Here is an example.  Have you ever heard a pronouncement that goes something like this?  “God said it, I believe it, and that settles it for me.”  Or sometimes a similar admonishment is administered to someone who is having a hard time walking the straight path or persevering in good works.  “You just have to believe God loves you.”  And many times in this situation “believe” simply means a mental assent or the force of the will.  Such a stoic act could be performed as easily by a child of the devil.

It’s as if God is a deadbeat dad who after years away gets a call from his daughter wondering what he thinks of her.  And he replies, “Look, I brought you into this world.  I gave you your life.  What do you want from me?  Stop bothering me!” Then Mom solves everything by telling her, “Look, the important thing is that the truth is you do have a father, and he did tell you that he loved you when you were a baby.  He even gave up his son for you, so he must love you.  So you just have to believe that!”  And so the daughter plods on day by day, year after year, trying to live off of those few little factoids given to her by someone else from a past so distant she doesn’t remember.

I think that the core of many of our problems as Christians is not lack of true propositions in our personal list of beliefs.  The core of many of our problems as Christians is a lack of real daily relationship.  It’s not so much that we’re practical atheists, but more that we’re practical orphans.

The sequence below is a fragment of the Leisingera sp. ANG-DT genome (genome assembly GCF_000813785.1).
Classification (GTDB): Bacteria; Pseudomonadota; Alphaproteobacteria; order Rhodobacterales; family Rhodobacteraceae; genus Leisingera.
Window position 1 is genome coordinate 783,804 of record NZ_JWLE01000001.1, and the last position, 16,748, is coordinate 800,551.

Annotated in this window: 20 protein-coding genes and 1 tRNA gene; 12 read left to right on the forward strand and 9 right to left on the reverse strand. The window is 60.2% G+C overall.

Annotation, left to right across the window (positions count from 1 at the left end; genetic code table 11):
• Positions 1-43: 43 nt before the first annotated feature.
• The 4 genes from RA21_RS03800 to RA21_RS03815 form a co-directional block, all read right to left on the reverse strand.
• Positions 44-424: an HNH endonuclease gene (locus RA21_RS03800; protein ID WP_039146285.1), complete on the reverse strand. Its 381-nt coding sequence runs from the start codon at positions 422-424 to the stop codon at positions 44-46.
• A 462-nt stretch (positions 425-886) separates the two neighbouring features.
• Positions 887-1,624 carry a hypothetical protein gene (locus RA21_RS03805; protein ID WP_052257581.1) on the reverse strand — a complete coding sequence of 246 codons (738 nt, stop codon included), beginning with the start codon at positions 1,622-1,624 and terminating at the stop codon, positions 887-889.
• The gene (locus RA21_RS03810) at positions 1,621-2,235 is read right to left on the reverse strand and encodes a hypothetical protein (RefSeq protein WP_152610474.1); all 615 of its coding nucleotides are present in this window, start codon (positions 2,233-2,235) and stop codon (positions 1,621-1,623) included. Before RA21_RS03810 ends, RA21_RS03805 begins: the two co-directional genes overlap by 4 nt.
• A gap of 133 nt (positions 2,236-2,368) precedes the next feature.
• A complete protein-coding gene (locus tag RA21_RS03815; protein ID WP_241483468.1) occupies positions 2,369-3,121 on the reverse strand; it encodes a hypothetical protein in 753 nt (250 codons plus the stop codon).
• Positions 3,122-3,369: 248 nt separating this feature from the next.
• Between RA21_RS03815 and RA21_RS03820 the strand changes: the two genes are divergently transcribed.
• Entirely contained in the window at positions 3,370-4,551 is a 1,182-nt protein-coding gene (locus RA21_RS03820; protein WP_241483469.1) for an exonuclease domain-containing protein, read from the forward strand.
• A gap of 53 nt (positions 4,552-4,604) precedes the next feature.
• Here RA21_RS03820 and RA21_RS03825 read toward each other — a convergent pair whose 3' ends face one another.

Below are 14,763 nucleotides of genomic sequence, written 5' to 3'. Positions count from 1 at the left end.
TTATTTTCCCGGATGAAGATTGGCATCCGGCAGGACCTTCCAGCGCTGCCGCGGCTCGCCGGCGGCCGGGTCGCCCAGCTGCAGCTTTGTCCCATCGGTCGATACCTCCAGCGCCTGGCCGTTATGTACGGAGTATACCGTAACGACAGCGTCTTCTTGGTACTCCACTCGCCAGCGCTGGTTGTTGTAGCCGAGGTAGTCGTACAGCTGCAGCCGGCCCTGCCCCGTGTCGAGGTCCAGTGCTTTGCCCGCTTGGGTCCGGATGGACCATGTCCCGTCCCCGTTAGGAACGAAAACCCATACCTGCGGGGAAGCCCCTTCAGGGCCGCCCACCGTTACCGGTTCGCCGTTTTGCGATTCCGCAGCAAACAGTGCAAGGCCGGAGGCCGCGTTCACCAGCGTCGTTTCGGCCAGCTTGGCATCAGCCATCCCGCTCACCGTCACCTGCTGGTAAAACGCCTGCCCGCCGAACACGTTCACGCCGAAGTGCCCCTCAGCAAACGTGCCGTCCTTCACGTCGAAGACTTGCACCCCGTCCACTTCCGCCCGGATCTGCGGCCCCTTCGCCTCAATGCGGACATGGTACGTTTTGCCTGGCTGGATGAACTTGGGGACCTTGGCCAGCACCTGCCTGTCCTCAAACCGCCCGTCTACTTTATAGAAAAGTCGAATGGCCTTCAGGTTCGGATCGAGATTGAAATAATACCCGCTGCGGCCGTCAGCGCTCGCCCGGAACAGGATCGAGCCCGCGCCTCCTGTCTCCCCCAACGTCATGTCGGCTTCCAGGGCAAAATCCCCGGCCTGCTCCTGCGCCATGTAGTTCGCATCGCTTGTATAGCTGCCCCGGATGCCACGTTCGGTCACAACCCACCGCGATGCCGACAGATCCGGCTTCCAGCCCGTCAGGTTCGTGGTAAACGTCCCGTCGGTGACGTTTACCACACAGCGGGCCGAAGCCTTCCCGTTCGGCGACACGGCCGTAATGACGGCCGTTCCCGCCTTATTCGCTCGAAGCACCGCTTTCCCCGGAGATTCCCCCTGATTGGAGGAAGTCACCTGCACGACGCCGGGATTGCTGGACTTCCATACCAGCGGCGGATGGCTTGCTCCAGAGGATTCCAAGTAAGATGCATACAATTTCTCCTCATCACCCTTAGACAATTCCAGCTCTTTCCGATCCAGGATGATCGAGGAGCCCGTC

We aren’t really abandoned unloved orphans, but we live like we are.

So if what we need is relationship with our Father who loves us, and yet the answer isn’t to just believe that He loves us, then what are we missing?

The answer at this point many times is the word “obedience”.  Here we have to be careful that this seemingly more noble way doesn’t also get infected with that contagious estrangement theology and we end up worse than the prodigal son back in the pig pen wondering if the father will ever take him back.  Instead, we end up as the older dutiful son, never able even to come to the point that the prodigal son eventually does, realizing his father’s love for him.  And especially when the going gets rough, an empty obedience is really doing the same thing as the stoic proposition believer.

To try to express my perspective on what we need, maybe I’ll go through the back door of this estrangement theology.  Here’s the way the idea has developed for me.  I started by seeing in my heart the remnant of a picture of God as the ideal Father.

We all have this picture in our hearts, even if we haven’t experienced it in full.  God has created us with it there.  Yes, it might have been suppressed by mitigating circumstances and has faded some over the years, and we’ve gotten used to a life with less.  But it’s there nonetheless.

I read an interesting story in a book by Herb Montgomery, Finding the Father.  He was asked to speak on the topic “God” at a secular university’s series of seminars on religions.  He prepared a long talk on the attributes of God, supported by Scripture.  Hearing the students’ conversations on the way in, he knew that by-and-large they weren’t ready for a talk with a bunch of proof texts.  So he simply asked the students for one-word descriptions of what they thought God should be like, filling up a white-board after 30 minutes.  Then for the next hour he brought up scripture after scripture that presented God as, lo and behold, actually having many of the attributes that the students had named.